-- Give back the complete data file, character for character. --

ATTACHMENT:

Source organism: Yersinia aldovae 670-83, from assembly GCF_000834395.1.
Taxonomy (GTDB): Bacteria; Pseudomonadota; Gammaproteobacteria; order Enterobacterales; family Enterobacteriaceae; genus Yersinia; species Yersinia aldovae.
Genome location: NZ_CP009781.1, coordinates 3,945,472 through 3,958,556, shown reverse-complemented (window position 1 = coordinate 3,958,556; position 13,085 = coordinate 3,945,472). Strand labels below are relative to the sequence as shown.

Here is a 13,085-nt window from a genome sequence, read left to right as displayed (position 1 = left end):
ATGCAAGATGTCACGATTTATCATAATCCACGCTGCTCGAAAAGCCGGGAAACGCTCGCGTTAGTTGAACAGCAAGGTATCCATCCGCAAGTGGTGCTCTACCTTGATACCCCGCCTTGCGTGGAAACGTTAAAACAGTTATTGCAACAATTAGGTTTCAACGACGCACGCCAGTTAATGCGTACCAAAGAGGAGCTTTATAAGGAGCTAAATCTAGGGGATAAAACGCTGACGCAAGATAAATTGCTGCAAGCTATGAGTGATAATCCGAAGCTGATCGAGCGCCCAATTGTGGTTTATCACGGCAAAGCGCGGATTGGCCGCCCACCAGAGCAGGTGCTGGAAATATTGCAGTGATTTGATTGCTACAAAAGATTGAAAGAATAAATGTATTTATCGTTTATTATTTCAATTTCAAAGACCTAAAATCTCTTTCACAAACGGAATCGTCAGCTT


Source organism: Yersinia aldovae 670-83, from assembly GCF_000834395.1.
Taxonomy (GTDB): Bacteria; Pseudomonadota; Gammaproteobacteria; order Enterobacterales; family Enterobacteriaceae; genus Yersinia; species Yersinia aldovae.
Genome location: NZ_CP009781.1, coordinates 3,945,472 through 3,958,556, shown reverse-complemented (window position 1 = coordinate 3,958,556; position 13,085 = coordinate 3,945,472). Strand labels below are relative to the sequence as shown.

Here is a 13,085-nt window from a genome sequence, read left to right as displayed (position 1 = left end):
ATGCAAGATGTCACGATTTATCATAATCCACGCTGCTCGAAAAGCCGGGAAACGCTCGCGTTAGTTGAACAGCAAGGTATCCATCCGCAAGTGGTGCTCTACCTTGATACCCCGCCTTGCGTGGAAACGTTAAAACAGTTATTGCAACAATTAGGTTTCAACGACGCACGCCAGTTAATGCGTACCAAAGAGGAGCTTTATAAGGAGCTAAATCTAGGGGATAAAACGCTGACGCAAGATAAATTGCTGCAAGCTATGAGTGATAATCCGAAGCTGATCGAGCGCCCAATTGTGGTTTATCACGGCAAAGCGCGGATTGGCCGCCCACCAGAGCAGGTGCTGGAAATATTGCAGTGATTTGATTGCTACAAAAGATTGAAAGAATAAATGTATTTATCGTTTATTATTTCAATTTCAAAGACCTAAAATCTCTTTCACAAACGGAATCGTCAGCTT